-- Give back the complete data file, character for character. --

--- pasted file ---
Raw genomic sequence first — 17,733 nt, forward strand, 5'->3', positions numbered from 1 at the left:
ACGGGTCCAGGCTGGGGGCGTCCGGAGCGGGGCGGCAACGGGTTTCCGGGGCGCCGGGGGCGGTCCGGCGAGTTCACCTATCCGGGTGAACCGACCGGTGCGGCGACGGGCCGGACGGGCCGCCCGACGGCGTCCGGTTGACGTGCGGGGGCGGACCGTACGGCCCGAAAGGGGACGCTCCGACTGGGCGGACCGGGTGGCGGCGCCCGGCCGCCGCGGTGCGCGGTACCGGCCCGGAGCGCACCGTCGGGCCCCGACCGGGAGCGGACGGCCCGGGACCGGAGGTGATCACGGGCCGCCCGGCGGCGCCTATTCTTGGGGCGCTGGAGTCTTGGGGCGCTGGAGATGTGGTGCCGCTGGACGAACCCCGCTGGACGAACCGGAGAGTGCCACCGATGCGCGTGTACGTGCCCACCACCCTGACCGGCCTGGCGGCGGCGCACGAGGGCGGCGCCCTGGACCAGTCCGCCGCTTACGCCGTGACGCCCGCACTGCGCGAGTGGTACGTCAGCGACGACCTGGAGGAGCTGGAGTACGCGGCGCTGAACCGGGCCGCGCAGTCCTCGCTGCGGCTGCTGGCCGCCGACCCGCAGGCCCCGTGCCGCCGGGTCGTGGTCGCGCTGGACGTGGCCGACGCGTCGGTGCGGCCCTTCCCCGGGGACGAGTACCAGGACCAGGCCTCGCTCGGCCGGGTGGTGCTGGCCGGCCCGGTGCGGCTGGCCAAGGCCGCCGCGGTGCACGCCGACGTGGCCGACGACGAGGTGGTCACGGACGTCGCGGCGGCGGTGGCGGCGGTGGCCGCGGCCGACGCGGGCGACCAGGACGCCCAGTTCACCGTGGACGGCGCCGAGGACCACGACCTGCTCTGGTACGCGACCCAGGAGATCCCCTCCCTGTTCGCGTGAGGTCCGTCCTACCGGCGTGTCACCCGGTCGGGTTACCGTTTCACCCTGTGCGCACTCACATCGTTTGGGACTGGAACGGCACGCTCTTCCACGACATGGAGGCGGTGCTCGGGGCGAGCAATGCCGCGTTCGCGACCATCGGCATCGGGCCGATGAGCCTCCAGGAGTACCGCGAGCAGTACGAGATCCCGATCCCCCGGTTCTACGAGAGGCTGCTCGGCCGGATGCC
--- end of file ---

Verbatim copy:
Raw genomic sequence first — 17,733 nt, forward strand, 5'->3', positions numbered from 1 at the left:
ACGGGTCCAGGCTGGGGGCGTCCGGAGCGGGGCGGCAACGGGTTTCCGGGGCGCCGGGGGCGGTCCGGCGAGTTCACCTATCCGGGTGAACCGACCGGTGCGGCGACGGGCCGGACGGGCCGCCCGACGGCGTCCGGTTGACGTGCGGGGGCGGACCGTACGGCCCGAAAGGGGACGCTCCGACTGGGCGGACCGGGTGGCGGCGCCCGGCCGCCGCGGTGCGCGGTACCGGCCCGGAGCGCACCGTCGGGCCCCGACCGGGAGCGGACGGCCCGGGACCGGAGGTGATCACGGGCCGCCCGGCGGCGCCTATTCTTGGGGCGCTGGAGTCTTGGGGCGCTGGAGATGTGGTGCCGCTGGACGAACCCCGCTGGACGAACCGGAGAGTGCCACCGATGCGCGTGTACGTGCCCACCACCCTGACCGGCCTGGCGGCGGCGCACGAGGGCGGCGCCCTGGACCAGTCCGCCGCTTACGCCGTGACGCCCGCACTGCGCGAGTGGTACGTCAGCGACGACCTGGAGGAGCTGGAGTACGCGGCGCTGAACCGGGCCGCGCAGTCCTCGCTGCGGCTGCTGGCCGCCGACCCGCAGGCCCCGTGCCGCCGGGTCGTGGTCGCGCTGGACGTGGCCGACGCGTCGGTGCGGCCCTTCCCCGGGGACGAGTACCAGGACCAGGCCTCGCTCGGCCGGGTGGTGCTGGCCGGCCCGGTGCGGCTGGCCAAGGCCGCCGCGGTGCACGCCGACGTGGCCGACGACGAGGTGGTCACGGACGTCGCGGCGGCGGTGGCGGCGGTGGCCGCGGCCGACGCGGGCGACCAGGACGCCCAGTTCACCGTGGACGGCGCCGAGGACCACGACCTGCTCTGGTACGCGACCCAGGAGATCCCCTCCCTGTTCGCGTGAGGTCCGTCCTACCGGCGTGTCACCCGGTCGGGTTACCGTTTCACCCTGTGCGCACTCACATCGTTTGGGACTGGAACGGCACGCTCTTCCACGACATGGAGGCGGTGCTCGGGGCGAGCAATGCCGCGTTCGCGACCATCGGCATCGGGCCGATGAGCCTCCAGGAGTACCGCGAGCAGTACGAGATCCCGATCCCCCGGTTCTACGAGAGGCTGCTCGGCCGGATGCC